Due to the stability of traits and their resistance to change, enhancing well-being through interventions aimed at traits seems improbable (McCrae, 2011). A far more promising approach is to identify and change human strengths (Mascaro & Rosen, 2005) or what McCrae (2011) refers to as characteristic adaptations. While personality traits refer to basic tendencies, characteristic adaptations place emphasis on motivational aspects such as attitudes, roles, goals, relationships, and habits (McAdams & Pals, 2006). It is believed that individuals are self-regulating and as such can manage their lives through the change or utilisation of their strengths or characteristic adaptations.
Within the scientific study of human strengths there is an attempt to obtain an understanding of how the strengths displayed by the “average person” can result in increased thriving and success (Sheldon & King, 2001). With a focus on individuals’ potential, motives, and capabilities, research in positive psychology focuses on the development of interventions that increase well-being and decrease discomfort (Seligman, Steen, Park, & Peterson, 2005). This has been supported by one of the worlds’ leading personality researchers, Robert McCrae (2011). He suggested rather than focusing on personality traits as agents of change, attempts to increase psychological functioning should focus on changing the habits, goals, and attitudes that also guide behaviour and experiences.
Various psychological areas, including psychotherapy and positive psychology, have implemented this idea. For instance, in a recovery-oriented approach mostly utilised in psychiatric hospitals, instead of focusing on the belief that individuals with mental illnesses will suffer lifelong problems, individuals are encouraged to rely on self-determination and strengths in their attempts to overcome obstacles. Such therapeutic treatments focus on moving beyond the acceptance of these symptoms of distress, instead focusing on already existing skills or skills that can be developed in order to increase well-being (Office of the Surgeon General, 1999). Similarly, Harkness and McNulty (2002) advised clinicians to assist their clients/patients in the development of new characteristic adaptations that are in accordance with their personality, but are a more effective response to their life circumstances. Integrating this approach to mental health into treatment plans would theoretically help individuals dealing with mental illness move from a state of surviving to a state of thriving. Many positive psychologists have used a similar approach. For example, in their attempts to define that which might increase happiness Lyubomirsky, Sheldon, and Schkade (2005) suggest a change of intentional activities that can be cognitive, behavioural, and volitional. In the short term these changes would only affect behaviour. But, when sustained over longer periods of time this might induce the adoption of new cognitions, patterns of behaviour, goals, and plans, in essence new characteristic adaptations. For this strategy to be viable the right characteristic adaptations (which will vary across individuals) need to be identified and developed. One such characteristic is the human mind’s ability to think about and act upon the future.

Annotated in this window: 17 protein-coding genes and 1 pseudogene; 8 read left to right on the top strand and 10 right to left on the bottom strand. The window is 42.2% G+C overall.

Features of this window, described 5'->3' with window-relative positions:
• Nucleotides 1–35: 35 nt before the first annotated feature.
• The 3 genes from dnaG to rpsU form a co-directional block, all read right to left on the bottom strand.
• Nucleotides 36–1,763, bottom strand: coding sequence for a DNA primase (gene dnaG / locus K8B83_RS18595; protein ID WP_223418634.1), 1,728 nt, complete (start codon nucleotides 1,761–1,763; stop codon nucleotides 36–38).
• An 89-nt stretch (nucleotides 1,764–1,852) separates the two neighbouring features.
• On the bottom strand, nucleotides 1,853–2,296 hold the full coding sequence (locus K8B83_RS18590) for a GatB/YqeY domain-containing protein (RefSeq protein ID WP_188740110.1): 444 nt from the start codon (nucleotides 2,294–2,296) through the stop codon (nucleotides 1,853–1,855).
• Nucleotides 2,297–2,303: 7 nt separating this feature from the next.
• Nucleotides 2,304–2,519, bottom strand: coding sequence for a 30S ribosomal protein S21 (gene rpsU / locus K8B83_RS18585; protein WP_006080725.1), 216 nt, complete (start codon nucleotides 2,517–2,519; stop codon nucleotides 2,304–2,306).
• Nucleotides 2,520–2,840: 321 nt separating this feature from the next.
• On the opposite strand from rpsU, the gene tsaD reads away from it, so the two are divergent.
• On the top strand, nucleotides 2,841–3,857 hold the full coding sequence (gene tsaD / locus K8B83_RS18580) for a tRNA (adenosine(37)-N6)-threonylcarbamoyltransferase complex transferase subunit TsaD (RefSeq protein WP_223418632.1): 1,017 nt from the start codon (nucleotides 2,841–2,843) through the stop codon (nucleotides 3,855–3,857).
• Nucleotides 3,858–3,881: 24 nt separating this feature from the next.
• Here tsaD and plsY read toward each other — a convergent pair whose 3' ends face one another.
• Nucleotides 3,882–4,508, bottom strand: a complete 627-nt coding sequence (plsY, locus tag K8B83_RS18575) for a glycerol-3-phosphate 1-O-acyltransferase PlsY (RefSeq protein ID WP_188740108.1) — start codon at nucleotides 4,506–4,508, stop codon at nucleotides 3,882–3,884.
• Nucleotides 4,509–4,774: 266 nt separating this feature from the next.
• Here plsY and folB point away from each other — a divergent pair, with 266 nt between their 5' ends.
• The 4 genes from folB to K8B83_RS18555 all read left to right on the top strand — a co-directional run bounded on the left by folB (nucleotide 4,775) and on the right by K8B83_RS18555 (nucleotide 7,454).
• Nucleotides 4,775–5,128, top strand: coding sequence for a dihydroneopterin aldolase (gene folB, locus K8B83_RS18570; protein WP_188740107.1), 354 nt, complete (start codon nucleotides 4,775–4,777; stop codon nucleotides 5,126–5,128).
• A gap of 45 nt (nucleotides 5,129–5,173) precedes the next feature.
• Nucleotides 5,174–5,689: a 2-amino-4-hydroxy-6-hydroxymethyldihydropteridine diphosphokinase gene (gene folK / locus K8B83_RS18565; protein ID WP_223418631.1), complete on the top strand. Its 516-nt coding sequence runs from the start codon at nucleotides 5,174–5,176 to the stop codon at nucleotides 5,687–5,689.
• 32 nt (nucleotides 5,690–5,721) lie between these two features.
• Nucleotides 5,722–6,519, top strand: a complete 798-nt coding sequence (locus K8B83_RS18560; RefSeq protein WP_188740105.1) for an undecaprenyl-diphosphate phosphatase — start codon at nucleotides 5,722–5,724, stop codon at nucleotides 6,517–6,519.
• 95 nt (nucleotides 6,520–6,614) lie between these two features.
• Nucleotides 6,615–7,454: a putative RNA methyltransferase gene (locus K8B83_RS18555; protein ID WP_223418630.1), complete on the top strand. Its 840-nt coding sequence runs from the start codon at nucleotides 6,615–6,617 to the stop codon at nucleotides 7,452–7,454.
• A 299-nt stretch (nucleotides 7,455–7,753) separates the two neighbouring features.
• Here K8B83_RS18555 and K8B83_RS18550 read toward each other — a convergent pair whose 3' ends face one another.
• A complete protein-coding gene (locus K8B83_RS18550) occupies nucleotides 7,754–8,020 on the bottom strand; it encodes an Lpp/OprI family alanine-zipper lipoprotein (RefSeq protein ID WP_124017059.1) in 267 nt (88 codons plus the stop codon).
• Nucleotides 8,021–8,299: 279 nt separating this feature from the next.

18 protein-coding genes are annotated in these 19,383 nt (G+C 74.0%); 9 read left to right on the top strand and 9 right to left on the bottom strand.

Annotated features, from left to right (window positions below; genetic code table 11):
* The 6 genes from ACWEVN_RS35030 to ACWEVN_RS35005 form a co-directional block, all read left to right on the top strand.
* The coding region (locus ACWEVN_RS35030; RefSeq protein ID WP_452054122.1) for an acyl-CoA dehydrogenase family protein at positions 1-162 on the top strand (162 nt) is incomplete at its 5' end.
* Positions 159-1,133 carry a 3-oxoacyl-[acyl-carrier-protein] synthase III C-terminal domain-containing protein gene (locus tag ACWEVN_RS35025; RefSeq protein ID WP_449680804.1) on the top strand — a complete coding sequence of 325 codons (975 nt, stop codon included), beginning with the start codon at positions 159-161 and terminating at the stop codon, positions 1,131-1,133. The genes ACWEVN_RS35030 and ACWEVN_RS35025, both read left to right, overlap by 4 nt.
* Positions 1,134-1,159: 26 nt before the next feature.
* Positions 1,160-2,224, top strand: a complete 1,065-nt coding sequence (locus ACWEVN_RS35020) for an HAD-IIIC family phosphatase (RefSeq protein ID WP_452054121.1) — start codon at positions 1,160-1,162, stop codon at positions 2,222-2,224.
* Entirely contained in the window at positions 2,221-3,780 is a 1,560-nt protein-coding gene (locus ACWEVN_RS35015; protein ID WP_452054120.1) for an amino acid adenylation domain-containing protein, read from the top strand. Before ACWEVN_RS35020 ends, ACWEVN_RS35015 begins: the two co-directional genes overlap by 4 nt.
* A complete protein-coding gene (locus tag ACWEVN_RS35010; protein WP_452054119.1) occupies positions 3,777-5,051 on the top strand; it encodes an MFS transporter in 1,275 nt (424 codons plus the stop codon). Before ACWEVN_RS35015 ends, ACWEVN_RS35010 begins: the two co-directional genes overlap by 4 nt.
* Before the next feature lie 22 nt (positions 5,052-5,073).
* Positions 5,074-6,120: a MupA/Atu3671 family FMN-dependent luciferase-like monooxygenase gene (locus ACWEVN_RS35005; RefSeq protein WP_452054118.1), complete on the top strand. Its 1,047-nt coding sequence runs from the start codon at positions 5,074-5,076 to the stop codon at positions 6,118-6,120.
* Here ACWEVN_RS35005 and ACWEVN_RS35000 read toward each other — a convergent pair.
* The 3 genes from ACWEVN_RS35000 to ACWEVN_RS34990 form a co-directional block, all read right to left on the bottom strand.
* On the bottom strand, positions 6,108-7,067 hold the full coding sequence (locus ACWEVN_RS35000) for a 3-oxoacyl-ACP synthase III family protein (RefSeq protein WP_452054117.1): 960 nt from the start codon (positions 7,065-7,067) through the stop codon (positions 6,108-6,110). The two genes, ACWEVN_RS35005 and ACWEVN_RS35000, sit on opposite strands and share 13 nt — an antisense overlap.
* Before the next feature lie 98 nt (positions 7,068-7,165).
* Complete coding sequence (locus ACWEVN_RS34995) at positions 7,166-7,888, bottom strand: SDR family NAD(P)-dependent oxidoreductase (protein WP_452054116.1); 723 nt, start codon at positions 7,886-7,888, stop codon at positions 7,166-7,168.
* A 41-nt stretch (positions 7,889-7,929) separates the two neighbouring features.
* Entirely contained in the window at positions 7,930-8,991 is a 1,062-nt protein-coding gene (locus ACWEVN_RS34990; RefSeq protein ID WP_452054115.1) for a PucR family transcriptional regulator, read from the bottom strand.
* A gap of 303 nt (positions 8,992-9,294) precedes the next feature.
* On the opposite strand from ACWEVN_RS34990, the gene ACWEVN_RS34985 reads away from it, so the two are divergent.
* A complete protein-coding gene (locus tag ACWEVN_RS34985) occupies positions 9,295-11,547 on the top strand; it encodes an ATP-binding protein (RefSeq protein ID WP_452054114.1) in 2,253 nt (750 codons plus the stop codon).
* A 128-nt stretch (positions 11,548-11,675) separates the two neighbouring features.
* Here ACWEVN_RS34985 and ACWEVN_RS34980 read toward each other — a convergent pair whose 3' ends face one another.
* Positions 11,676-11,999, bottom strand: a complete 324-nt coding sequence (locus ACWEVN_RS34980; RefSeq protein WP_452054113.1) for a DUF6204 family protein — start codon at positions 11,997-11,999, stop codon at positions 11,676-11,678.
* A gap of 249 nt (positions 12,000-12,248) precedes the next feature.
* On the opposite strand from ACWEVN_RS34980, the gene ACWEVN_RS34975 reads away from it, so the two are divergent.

Individuals tend to think about what is likely to happen in the future. They have aims and preferences, put a great deal of effort into the realisation of these aims and preferences, and may even have regrets when the future does not turn out the way they had hoped (Seginer, 2009). To be oriented towards the future requires the utilisation of an extensive array of psychological resources. These include motivational processes such as values, interests, and goals, as well as cognitive processes such as the regulation of behaviour, planning, and anticipation. Similarly, individuals also experience emotional processes that include hope, despair, pessimism, and optimism. In using these skills we try to anticipate the future and the impact it might have on us and those close to us. When deciding on current actions several aspects are considered including the expected consequences, the short versus long term payoff, various standards, and the expected aims (Bruininks & Malle, 2005).
Although multiple approaches enrich the research of any area within psychology, they also unintentionally lead to the use of diversified terminology and various methods of assessment. For the purpose of this thesis the term that will be used to describe the construction of mental images related to a desired future is future-orientation, which refers to “subjective images individuals construct about the future” (Seginer, 2009, p. viii). Over the last few decades, researchers have proposed several constructs in the conceptualisation and measurement of future-orientation. Two such constructs are the Hope and Personal Growth Initiative (PGI; Robitschek, 1998). Although some define Hope as a multidimensional resource for adaptive coping (Herth, 1991), others simply define Hope as the belief that a positive future is possible (Dufault & Martacchio, 1985). Regardless of the definition used, the majority of the definitions include a temporal component, usually referring to the future. The most comprehensive definition, however, has been provided by Snyder (1995) who views Hope as a cognitive process in which goals are identified and pursued. Hope (Snyder, 2002) represents a person’s tendency to realise the areas in which change is needed, resulting in the construction of routes that facilitate this change, while having the agency to constantly utilise the routes and maintain movement towards the objective. Similarly, Personal Growth Initiative has recently (Robitschek et al., 2012) been proposed as a multifaceted quality that consists of cognitive and behavioural dimensions related to the intentional and active desire to engage in personal growth across various life domains. As such, PGI (Robitschek et al., 2012) is suggestive of individuals’ readiness for development, their capacity to engage in purposeful thinking, intentional behaviour, and utilisation of resources. Inherent in both of approaches is the ability to utilise one of the most basic behavioural regulation methods, goal setting, in order to enhance positive mental functioning. When individuals are actively engaging in future thinking and behaviour related to the future they make the future more amenable and aim to actualise certain expectations, experiences, and options (Seginer, 2009). Through anticipation of the future and aiming at a particular future one can predict one’s own development and direct it. Central to future-orientation is the construction of goals which represents individuals’ desired outcomes (Austin & Vancouver, 1996). Due to goals ability to direct attention, mobilise effort, prolong persistence, and assist in the development of new learning strategies (Locke & Latham, 1985; 1990) they are vital to the increase of performance and well-being. This is due to the positive emotions experienced when progress is made or goals are attained (Diener, Suh, Lucas & Smith, 1999). Similarly, an increase in well-being can result in the development of more self concordant goals, which in turn creates more opportunities for attainment (Sheldon & Houser-Marko, 2001).